The Range of Permissible Acts — Part 4

Part 1Part 2Part 3Part 4

There are a couple more things, points I think worth making in the broader context of religious beliefs in relation to society:

Right now in the U.S., there’s at least one preacher – and not some inbred freak who slithered out of a swamp, but a mainstream voice reputable enough to make it into the news – who encouraged his flock to pray for the death of the president.

Whether this is based on specific words in the Bible – frankly, right this moment I’m not interested enough to look it up – it is based on something well-enough known in religious circles that there’s a common term for it: Imprecatory Prayer.

Imagine two men saying this: “I hope the president dies. I want everybody within the sound of my voice to hope the president dies. It would be a great thing, friends and neighbors, if the president died. I call on all of you to actively contemplate the death of the president, to cherish the notion of him dying, and soon.”

If the one is a religious leader and the other is the manager of a department store, which will get a visit from the Secret Service? Which won’t?  Right. Even non-believers often fall under the umbrella of religion’s Range of Permissible Acts. It’s been extremely rare that religious crazies were even slightly condemned, and it’s still not all that common. Sometimes we won’t even publicly admit that anything bad has happened.

The “scandal” of Catholic priests molesting children is recent, but you have to know the actual abuse – safely harbored behind official church secrecy, and supported by extreme reluctance on the part of secular authorities to even listen to victims – has been going on for centuries.

The Range of Permissible Acts in Christianity’s Bible – fantastically broad, scarily generous and supportive of almost any level of zeal – has been used to back acts ranging from simple individual child abuse to campaigns of slavery and genocide.

In my opinion, no matter how much good is attributed to holy-book style religion, no reasonable person can actually support it.

And finally, this:

There’s some source for human morality, right?

I say it’s something worked out by rational adults over time.

Christians say it’s the Bible.

Yet solely on the issue of cutting off women’s hands, something you can easily find in the pages of the Bible, but nowhere outside it, biblical morality falls short of modern secular morality.

To say it another way: Society has advanced beyond the Bible. Modern morality is independent from, in many ways better than that in the Bible.

Print Friendly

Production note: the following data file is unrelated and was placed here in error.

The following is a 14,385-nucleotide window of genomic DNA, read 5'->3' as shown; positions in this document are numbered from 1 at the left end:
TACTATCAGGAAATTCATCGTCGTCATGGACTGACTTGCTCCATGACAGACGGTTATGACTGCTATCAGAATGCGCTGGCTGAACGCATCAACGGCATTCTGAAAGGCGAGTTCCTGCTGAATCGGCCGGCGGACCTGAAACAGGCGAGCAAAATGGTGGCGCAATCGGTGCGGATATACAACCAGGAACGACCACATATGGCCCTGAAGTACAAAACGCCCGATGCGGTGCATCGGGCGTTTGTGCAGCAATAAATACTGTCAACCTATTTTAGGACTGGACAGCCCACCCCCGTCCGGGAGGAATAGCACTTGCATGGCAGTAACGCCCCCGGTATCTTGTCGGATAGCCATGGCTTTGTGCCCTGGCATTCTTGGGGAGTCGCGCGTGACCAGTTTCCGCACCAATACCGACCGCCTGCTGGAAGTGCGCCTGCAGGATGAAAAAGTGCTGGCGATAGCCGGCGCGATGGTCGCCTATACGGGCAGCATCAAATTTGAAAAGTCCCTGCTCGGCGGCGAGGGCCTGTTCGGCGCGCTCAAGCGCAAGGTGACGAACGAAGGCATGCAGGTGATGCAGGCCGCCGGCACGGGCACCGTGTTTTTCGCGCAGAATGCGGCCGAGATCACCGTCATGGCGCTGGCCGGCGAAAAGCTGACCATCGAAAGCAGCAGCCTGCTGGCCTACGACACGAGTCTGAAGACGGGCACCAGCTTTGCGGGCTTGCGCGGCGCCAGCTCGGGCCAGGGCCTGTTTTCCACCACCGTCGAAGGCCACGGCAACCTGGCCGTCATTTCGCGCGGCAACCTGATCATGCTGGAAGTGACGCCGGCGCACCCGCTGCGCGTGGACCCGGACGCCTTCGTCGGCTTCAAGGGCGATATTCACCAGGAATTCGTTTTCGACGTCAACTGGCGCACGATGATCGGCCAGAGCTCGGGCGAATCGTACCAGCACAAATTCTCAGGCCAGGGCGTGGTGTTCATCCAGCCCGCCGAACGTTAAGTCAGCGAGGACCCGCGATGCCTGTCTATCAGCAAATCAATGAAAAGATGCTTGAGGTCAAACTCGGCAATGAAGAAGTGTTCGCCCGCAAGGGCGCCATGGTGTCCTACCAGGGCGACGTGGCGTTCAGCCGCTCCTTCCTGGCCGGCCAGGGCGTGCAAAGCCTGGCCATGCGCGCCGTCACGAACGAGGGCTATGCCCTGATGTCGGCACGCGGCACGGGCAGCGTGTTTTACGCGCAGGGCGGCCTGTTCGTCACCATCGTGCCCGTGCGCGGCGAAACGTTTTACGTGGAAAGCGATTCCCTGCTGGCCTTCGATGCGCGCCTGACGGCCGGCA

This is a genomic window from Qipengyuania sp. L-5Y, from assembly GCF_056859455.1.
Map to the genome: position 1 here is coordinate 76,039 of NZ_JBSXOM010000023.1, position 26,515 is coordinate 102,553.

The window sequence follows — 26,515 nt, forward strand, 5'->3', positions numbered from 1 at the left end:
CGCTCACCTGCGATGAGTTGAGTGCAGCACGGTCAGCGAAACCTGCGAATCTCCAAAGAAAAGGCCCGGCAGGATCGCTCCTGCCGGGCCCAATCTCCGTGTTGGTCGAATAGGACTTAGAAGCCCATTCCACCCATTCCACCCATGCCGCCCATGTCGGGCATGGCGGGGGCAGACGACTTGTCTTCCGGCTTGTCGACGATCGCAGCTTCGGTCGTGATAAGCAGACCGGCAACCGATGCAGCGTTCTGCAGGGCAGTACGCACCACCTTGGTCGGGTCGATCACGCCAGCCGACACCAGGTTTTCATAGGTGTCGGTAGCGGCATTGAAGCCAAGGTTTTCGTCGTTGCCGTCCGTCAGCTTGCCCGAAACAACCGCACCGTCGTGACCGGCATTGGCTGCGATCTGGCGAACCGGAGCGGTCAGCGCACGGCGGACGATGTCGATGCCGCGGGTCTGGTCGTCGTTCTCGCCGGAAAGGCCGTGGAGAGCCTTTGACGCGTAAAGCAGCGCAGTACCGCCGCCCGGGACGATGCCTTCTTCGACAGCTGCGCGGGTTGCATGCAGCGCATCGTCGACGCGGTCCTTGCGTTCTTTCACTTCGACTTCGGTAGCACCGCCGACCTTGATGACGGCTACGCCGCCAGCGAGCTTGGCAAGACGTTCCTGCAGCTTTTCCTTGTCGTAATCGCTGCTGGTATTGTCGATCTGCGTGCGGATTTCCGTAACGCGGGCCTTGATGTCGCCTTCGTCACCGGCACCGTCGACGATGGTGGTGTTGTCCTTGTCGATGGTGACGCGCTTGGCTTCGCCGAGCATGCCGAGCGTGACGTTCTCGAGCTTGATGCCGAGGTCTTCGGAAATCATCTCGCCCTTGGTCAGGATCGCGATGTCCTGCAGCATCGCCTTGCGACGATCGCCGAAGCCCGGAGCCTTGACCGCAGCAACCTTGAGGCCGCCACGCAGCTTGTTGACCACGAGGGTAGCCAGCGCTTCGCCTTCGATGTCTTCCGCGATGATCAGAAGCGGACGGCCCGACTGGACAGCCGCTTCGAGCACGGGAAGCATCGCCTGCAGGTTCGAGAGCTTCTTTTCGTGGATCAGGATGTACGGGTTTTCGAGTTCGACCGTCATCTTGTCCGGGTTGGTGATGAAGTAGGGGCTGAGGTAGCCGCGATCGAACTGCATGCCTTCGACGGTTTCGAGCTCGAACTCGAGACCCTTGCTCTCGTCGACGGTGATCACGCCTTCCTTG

• machintelligence

    Actually, when you look at descriptive ethics, cultures all over the world are pretty similar. I would argue that this is good evidence that morality is evolved in the human species by natural selection, and only slightly modified by culture. (I find the study of descriptive ethics to be far more interesting than prescriptive ethics.)

  • davidct

    One can only state that the bible is an authoritative moral guide if one has not bothered to read it. Other wise it quickly becomes clear that the great book of multiple choice is a guide that must be “interpreted” with no rules for doing so.

    It always amazes me that people who cry about being patriots feel free to disrespect the office of the President.

    • Aliasalpha

      Great now I’m going to think of the bible as a choose your own adventure.

      - If you would like to discriminate against the gay man, turn to Leviticus 18:22
      - If you would like to murder your child because it refused to clean up it’s room, turn to Leviticus 20:9

  • http://purl.org/NET/JesseW/SundryStuff/ JesseW

    Here are links to the 4 parts:
    Part 1
    Part 2
    Part 3
    Part 4

    • Hank Fox

      Jesse, thanks! I usually do that somewhere on these multi-part posts, but it just slipped by me this time. Fixed in five minutes!

      • http://purl.org/NET/JesseW/SundryStuff/ JesseW

        Excellent! I’m rather a WikiGnome, so this sort of thing just comes naturally; but it’s much better to have it inline with the posts.

  • Boko999

    I enjoy the content of your posts but find the way they are broken up extremely annoying and I think breaking them up this way diminishes their impact. I’m not sure if it’s a deal breaker for me yet.

    Time always tells :-)


CLOSE | X

HIDE | X